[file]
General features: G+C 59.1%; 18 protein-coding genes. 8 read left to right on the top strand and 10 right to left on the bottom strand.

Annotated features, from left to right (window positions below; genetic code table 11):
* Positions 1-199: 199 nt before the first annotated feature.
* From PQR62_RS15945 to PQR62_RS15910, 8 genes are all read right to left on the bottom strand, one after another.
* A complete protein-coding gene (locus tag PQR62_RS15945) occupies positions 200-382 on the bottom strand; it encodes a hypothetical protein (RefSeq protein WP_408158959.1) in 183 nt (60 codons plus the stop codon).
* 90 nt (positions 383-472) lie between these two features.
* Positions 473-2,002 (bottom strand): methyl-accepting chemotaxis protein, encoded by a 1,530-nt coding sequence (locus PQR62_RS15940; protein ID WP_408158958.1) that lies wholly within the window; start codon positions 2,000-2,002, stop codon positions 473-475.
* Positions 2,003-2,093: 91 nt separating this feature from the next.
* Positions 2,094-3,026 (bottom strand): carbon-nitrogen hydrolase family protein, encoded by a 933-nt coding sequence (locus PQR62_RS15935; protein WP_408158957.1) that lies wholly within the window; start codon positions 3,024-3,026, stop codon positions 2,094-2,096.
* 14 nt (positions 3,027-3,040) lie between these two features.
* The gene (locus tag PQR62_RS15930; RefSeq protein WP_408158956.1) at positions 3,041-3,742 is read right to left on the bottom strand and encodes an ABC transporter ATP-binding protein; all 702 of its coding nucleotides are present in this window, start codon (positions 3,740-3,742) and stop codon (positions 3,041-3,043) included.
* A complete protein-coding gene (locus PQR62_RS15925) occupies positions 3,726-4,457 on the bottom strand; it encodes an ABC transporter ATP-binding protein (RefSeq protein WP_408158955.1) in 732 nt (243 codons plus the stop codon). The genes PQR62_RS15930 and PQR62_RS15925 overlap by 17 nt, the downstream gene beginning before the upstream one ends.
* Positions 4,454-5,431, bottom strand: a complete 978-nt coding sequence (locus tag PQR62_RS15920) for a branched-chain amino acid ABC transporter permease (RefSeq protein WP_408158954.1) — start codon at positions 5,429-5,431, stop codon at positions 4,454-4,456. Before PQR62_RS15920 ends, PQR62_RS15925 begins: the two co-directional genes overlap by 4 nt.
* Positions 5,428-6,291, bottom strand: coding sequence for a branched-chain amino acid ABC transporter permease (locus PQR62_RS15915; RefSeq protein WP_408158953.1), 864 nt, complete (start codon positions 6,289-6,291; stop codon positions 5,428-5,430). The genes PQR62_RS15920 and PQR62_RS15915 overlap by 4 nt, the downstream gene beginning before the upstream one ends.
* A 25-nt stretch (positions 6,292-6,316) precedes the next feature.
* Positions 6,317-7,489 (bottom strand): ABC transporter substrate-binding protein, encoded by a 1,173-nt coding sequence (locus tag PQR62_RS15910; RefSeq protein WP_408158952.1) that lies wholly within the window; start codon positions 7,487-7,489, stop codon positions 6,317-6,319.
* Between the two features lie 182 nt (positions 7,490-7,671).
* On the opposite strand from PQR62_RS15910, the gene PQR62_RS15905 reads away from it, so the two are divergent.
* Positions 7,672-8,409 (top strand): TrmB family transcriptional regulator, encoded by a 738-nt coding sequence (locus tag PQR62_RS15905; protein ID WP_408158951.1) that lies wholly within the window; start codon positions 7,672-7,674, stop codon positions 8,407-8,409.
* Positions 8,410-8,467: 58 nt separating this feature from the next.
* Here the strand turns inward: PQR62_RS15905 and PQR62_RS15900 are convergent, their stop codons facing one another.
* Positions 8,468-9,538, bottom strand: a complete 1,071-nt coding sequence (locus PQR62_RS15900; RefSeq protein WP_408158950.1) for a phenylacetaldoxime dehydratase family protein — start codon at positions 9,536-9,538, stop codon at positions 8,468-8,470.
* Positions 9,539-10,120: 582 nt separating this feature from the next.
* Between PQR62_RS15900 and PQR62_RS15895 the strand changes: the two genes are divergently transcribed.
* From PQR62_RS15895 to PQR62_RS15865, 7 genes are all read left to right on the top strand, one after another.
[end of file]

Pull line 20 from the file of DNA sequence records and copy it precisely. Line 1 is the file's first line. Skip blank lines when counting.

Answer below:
* Positions 8,410-8,467: 58 nt separating this feature from the next.